FlightAware Discussions

New Router - still sending data but SkyAware address incorrect

I installed a new router (went from a 10/100 to a gigabit). The LAN IP address is The old router was FlightAware is showing than I’m transmitting from my receiver. But the address of the SkyAware is not resolving to the correct new address of my PiAware receiver. If my website diagnostics were not showing traffic, I would think I need to somehow reboot the receiver. Any thoughts or suggestions?


If the Flightaware page is showing your receiver working, then your profile page should show the local IP of the pi like this:

That is the address you need to use to look at your local map page. Depending on how your router is configured, it might be able to resolve local hostnames for you, so you can use the name of the pi rather than the IP address.

Your router probably has settings to configure the built in DHCP server that assigns addresses to machines on the network, so that you can use the address range you want. You can also usually assign a fixed address to a particular client so that you always know what it will be.

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You can also look at the router admin page and see what devices are attached to your router. You should only have your own household devices attached and not some bandwidth using neighbors tapping into your account. Perhaps create a Guest account with minimal privileges and run the Raspberry Pi on that account. Just in case if someone hacks into your Pi, he cannot then get into the router admin account and mess it up also. Have fun, and enjoy the new router.

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You can also assign an IP address to the Pi in its configuration. You just want to not use any addresses the router is handing out since you have two cooks (or more) at that point. What I do is tell the router it can hand out DHCP addresses from a certain range, but for things where it’s nice to have fixed IP addresses (security cams, NAS, PiAware, etc), I just configure them with addresses outside the DHCP range.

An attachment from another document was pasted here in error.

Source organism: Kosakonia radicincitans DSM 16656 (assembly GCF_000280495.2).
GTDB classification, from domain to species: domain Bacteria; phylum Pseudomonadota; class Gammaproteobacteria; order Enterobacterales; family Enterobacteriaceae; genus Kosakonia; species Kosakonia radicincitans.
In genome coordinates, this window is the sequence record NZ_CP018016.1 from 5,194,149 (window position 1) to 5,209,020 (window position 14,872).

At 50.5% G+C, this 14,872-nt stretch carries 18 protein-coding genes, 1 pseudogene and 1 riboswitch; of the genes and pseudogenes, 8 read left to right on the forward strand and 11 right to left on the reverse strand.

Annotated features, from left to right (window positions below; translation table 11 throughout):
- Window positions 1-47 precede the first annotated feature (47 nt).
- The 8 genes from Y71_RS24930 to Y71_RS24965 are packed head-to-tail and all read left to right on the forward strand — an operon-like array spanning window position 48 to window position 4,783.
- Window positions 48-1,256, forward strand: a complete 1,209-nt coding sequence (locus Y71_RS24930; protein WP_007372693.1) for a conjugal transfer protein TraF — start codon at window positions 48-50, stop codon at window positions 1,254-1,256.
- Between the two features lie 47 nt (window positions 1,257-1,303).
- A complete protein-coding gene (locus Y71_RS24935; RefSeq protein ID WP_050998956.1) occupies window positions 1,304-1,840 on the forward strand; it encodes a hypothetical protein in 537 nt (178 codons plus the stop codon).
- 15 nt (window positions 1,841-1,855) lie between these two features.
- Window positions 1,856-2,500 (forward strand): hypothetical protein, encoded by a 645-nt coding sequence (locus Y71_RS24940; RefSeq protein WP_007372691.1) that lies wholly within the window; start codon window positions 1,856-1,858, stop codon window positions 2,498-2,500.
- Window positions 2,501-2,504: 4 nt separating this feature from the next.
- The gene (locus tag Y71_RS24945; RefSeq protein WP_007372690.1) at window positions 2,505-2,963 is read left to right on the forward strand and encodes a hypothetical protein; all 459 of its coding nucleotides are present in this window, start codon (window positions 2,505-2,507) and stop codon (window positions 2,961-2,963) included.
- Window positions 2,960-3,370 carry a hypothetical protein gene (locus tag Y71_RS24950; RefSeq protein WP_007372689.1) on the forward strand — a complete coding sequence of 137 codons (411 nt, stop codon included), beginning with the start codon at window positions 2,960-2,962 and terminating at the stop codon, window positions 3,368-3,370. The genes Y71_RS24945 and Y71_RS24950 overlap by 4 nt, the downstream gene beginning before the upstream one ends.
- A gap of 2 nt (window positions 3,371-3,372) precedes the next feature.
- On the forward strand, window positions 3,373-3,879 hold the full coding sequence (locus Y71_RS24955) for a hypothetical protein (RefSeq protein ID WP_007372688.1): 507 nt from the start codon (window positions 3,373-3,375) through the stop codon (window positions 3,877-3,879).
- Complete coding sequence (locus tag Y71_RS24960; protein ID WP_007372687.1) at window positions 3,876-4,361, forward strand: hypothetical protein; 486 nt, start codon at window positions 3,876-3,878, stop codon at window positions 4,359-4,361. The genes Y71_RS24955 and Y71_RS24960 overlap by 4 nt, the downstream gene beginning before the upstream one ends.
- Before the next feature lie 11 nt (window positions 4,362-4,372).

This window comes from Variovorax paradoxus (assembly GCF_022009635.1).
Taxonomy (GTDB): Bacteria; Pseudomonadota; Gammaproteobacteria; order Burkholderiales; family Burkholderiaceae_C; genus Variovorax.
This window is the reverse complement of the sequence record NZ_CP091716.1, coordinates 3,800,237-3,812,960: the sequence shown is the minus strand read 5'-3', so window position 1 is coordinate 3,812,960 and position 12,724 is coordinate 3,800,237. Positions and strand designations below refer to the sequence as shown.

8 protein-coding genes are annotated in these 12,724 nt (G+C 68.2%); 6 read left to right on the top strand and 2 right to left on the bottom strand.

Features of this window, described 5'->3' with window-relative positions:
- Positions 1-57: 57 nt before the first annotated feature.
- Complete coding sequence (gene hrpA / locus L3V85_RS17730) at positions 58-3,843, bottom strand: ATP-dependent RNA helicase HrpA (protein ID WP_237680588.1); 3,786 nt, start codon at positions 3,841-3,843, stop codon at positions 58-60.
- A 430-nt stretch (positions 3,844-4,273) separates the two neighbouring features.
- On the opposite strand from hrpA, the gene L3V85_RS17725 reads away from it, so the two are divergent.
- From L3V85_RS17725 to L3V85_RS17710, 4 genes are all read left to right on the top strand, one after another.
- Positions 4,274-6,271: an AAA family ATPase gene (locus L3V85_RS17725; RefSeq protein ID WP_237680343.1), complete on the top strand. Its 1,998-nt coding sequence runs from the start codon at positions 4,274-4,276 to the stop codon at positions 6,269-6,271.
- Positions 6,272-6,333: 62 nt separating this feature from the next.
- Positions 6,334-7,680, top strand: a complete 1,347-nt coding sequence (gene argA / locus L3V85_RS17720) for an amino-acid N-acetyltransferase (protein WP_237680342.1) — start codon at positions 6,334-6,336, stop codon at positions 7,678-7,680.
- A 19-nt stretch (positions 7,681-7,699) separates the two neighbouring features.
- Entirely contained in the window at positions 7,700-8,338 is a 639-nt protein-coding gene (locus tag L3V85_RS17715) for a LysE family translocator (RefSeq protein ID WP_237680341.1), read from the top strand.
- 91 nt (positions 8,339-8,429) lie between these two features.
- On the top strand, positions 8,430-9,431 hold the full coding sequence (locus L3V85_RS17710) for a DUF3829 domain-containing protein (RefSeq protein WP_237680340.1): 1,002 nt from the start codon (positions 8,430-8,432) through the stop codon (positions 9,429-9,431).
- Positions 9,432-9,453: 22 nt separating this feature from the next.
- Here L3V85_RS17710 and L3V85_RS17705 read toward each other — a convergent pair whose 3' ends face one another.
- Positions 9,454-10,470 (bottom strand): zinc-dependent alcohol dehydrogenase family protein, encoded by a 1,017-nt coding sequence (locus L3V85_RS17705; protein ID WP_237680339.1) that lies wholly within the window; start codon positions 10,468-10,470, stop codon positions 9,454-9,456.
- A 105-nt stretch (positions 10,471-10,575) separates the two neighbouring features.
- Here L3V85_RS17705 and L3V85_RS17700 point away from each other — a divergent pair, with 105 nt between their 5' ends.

Some may want to have their configs in only one place, like the router, so as you noted, the router can also hand out specific IP addresses when it recognizes the device’s MAC address.

@rkpeck - your Pi may just have been assigned a different address, and like @astrodeveloper said, if you consult the device list you can find its new address if the router assigned IPs in a different order than before. The device list will show MACs though and probably won’t convert those to devices. You can cross reference to the Raspberry Pi Foundation here though: https://udger.com/resources/mac-address-vendor-detail?name=raspberry_pi_foundation

Or maybe it was set up with a static IP that had the old first three numbers of the IP. There gets to be a lot more possibilities if that’s the case.

So even if tedious, if you start trying to ssh or use the address in the browser into,,, etc, if it was dynamically assigned, you should find it (2-254) Your network must be pretty stable if you haven’t had an issue finding it before if dynamically assigned.

DHCP leases expire though. It might fix itself when it re-negotiates, or if it’s still hanging on, a reboot can fix it.

If it was initially configured with a static 192.168.1.xxx, you may need to take the SD card to another computer and edit the configuration manually to get it on the right subnet. You can also plug it and your computer back into the old router to get things back where you can talk to the Pi to set it to the right subnet for the new router.

Or, just configure the new router to 192.168.1 to make it back like the old system and reboot everything to force renegotiation.

Good luck!

A lot to digest. @SFRobert, great minds think alike. Your last suggestion is what I implemented this morning. I changed the router back to the same ip address as the old router: What’s got me stumped is why I don’t see PiAware in the DHCP client list. 120 minute lease time on addresses.
Can I set a static address in one of the config files on the SD card in the Pi? I don’t see that I’ve done it anywhere.
Thanks to all for your suggestions.


Just figured it out. The device is not being assigned an address because it’s wirelessly coming through the mesh system (TP-Link Deco m5) that I also installed at the same time as the new router. (trying to get the system up to a 1gb/sec transfer rate - was running old 10/100 devices)


Setting static IPs is a bit more involved but there’s a guy here who did it on Buster: https://www.raspberrypi.org/forums/viewtopic.php?t=245701

There is a line of thought to keep such configs in one place so you might want to look at doing it on the router, though.

Ah, so if you don’t have a DHCP server on there, you may need to go with static IPs.

Good you found it!